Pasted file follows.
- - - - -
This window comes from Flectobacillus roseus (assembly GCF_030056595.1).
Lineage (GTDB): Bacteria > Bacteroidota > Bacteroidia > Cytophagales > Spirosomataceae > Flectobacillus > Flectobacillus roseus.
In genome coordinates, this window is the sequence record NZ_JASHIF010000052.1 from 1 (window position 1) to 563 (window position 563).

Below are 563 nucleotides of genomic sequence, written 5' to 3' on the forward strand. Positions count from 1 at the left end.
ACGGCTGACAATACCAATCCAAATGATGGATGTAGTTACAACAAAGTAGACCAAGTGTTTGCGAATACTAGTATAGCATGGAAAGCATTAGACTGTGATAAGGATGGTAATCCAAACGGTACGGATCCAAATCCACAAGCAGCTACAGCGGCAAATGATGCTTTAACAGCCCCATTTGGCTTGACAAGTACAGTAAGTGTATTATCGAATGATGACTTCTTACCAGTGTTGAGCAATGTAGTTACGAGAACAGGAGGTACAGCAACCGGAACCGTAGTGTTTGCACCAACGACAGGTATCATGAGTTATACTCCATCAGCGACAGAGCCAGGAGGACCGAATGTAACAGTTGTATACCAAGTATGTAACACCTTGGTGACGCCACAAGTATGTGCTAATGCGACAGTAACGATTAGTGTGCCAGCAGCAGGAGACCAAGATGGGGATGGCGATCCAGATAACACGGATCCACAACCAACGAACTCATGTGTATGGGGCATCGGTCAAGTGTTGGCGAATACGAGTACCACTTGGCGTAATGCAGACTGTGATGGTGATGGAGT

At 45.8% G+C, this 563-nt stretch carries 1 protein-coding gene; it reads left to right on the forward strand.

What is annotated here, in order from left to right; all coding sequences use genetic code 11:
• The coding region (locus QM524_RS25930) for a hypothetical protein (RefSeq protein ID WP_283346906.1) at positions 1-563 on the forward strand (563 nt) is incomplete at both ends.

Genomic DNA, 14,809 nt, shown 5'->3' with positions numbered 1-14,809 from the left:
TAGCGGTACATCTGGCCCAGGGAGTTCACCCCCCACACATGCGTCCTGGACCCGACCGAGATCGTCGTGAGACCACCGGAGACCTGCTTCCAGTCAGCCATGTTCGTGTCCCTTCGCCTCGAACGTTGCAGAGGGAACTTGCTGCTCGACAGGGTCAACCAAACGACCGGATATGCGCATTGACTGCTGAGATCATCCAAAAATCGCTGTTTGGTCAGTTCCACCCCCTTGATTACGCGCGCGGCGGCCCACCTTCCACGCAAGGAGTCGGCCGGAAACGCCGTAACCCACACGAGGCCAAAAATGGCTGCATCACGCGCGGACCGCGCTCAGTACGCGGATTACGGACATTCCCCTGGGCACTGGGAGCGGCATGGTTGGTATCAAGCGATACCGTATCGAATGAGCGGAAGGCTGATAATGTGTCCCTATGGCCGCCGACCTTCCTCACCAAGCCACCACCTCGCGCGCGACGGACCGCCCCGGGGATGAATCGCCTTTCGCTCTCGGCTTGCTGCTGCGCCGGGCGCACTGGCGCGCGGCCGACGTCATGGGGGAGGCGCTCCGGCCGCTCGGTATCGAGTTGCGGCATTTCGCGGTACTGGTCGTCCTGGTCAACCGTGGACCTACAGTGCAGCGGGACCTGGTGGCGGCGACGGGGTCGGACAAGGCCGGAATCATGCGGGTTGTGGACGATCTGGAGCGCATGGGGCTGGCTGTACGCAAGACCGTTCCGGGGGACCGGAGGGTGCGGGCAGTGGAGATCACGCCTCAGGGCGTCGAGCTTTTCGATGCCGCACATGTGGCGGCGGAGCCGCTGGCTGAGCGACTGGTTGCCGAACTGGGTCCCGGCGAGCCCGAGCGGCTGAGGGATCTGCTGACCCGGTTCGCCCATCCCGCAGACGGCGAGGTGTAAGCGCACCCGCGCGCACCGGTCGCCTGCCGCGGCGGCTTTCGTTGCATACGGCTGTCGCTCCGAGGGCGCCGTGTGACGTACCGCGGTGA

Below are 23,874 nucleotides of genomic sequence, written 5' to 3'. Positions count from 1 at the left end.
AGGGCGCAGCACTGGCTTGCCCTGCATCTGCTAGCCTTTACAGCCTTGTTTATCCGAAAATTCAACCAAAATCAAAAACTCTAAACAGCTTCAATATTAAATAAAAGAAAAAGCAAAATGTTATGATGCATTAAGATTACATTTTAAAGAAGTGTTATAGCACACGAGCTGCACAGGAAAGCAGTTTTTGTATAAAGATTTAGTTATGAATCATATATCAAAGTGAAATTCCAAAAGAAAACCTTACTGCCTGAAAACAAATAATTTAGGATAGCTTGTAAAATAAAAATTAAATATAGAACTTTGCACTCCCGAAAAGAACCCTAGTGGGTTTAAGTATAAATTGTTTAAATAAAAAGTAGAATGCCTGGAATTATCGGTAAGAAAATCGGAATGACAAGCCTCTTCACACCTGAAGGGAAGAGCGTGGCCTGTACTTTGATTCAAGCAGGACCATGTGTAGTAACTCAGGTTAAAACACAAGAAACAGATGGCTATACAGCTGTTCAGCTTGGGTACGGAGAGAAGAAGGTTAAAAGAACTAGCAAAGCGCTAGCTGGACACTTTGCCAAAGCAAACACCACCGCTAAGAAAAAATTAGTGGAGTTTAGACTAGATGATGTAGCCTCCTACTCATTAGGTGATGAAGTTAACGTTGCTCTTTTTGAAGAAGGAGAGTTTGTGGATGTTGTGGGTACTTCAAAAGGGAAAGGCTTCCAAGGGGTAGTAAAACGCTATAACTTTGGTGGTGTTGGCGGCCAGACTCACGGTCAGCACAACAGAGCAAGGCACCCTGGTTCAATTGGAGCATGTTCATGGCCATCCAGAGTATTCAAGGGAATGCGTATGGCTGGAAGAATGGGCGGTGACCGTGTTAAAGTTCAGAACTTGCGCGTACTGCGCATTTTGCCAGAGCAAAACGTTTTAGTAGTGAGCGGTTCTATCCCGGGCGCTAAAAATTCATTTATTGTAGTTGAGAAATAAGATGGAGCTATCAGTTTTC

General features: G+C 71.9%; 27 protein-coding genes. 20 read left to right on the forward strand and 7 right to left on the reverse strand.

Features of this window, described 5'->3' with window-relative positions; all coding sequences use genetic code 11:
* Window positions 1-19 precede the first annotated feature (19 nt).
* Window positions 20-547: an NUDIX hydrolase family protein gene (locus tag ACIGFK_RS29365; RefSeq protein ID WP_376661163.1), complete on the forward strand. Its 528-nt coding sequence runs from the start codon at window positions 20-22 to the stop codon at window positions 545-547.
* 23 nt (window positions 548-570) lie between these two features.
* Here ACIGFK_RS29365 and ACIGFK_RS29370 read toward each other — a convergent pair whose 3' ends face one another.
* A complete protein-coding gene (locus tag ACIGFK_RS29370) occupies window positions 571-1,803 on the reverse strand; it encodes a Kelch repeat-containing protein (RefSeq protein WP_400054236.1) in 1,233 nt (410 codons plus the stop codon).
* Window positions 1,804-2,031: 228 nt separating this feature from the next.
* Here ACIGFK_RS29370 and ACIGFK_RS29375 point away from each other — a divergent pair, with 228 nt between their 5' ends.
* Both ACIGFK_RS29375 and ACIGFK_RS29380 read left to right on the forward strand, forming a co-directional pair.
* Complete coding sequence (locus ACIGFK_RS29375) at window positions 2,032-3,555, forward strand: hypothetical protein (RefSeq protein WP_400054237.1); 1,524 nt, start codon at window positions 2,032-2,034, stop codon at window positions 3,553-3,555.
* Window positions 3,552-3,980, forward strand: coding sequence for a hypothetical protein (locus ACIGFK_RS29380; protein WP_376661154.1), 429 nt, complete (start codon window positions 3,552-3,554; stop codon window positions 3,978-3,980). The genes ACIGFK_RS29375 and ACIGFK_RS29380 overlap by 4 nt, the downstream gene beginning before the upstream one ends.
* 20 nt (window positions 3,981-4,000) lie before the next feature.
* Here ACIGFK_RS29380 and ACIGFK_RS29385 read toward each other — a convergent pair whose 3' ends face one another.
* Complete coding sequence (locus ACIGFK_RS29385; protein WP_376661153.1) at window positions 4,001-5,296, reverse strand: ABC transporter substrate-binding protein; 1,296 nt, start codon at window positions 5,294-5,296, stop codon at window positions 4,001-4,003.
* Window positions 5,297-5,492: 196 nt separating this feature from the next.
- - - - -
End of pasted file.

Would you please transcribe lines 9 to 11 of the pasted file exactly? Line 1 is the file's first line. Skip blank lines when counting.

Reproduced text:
Genomic DNA, 14,809 nt, shown 5'->3' with positions numbered 1-14,809 from the left:
TAGCGGTACATCTGGCCCAGGGAGTTCACCCCCCACACATGCGTCCTGGACCCGACCGAGATCGTCGTGAGACCACCGGAGACCTGCTTCCAGTCAGCCATGTTCGTGTCCCTTCGCCTCGAACGTTGCAGAGGGAACTTGCTGCTCGACAGGGTCAACCAAACGACCGGATATGCGCATTGACTGCTGAGATCATCCAAAAATCGCTGTTTGGTCAGTTCCACCCCCTTGATTACGCGCGCGGCGGCCCACCTTCCACGCAAGGAGTCGGCCGGAAACGCCGTAACCCACACGAGGCCAAAAATGGCTGCATCACGCGCGGACCGCGCTCAGTACGCGGATTACGGACATTCCCCTGGGCACTGGGAGCGGCATGGTTGGTATCAAGCGATACCGTATCGAATGAGCGGAAGGCTGATAATGTGTCCCTATGGCCGCCGACCTTCCTCACCAAGCCACCACCTCGCGCGCGACGGACCGCCCCGGGGATGAATCGCCTTTCGCTCTCGGCTTGCTGCTGCGCCGGGCGCACTGGCGCGCGGCCGACGTCATGGGGGAGGCGCTCCGGCCGCTCGGTATCGAGTTGCGGCATTTCGCGGTACTGGTCGTCCTGGTCAACCGTGGACCTACAGTGCAGCGGGACCTGGTGGCGGCGACGGGGTCGGACAAGGCCGGAATCATGCGGGTTGTGGACGATCTGGAGCGCATGGGGCTGGCTGTACGCAAGACCGTTCCGGGGGACCGGAGGGTGCGGGCAGTGGAGATCACGCCTCAGGGCGTCGAGCTTTTCGATGCCGCACATGTGGCGGCGGAGCCGCTGGCTGAGCGACTGGTTGCCGAACTGGGTCCCGGCGAGCCCGAGCGGCTGAGGGATCTGCTGACCCGGTTCGCCCATCCCGCAGACGGCGAGGTGTAAGCGCACCCGCGCGCACCGGTCGCCTGCCGCGGCGGCTTTCGTTGCATACGGCTGTCGCTCCGAGGGCGCCGTGTGACGTACCGCGGTGA

Below are 23,874 nucleotides of genomic sequence, written 5' to 3'. Positions count from 1 at the left end.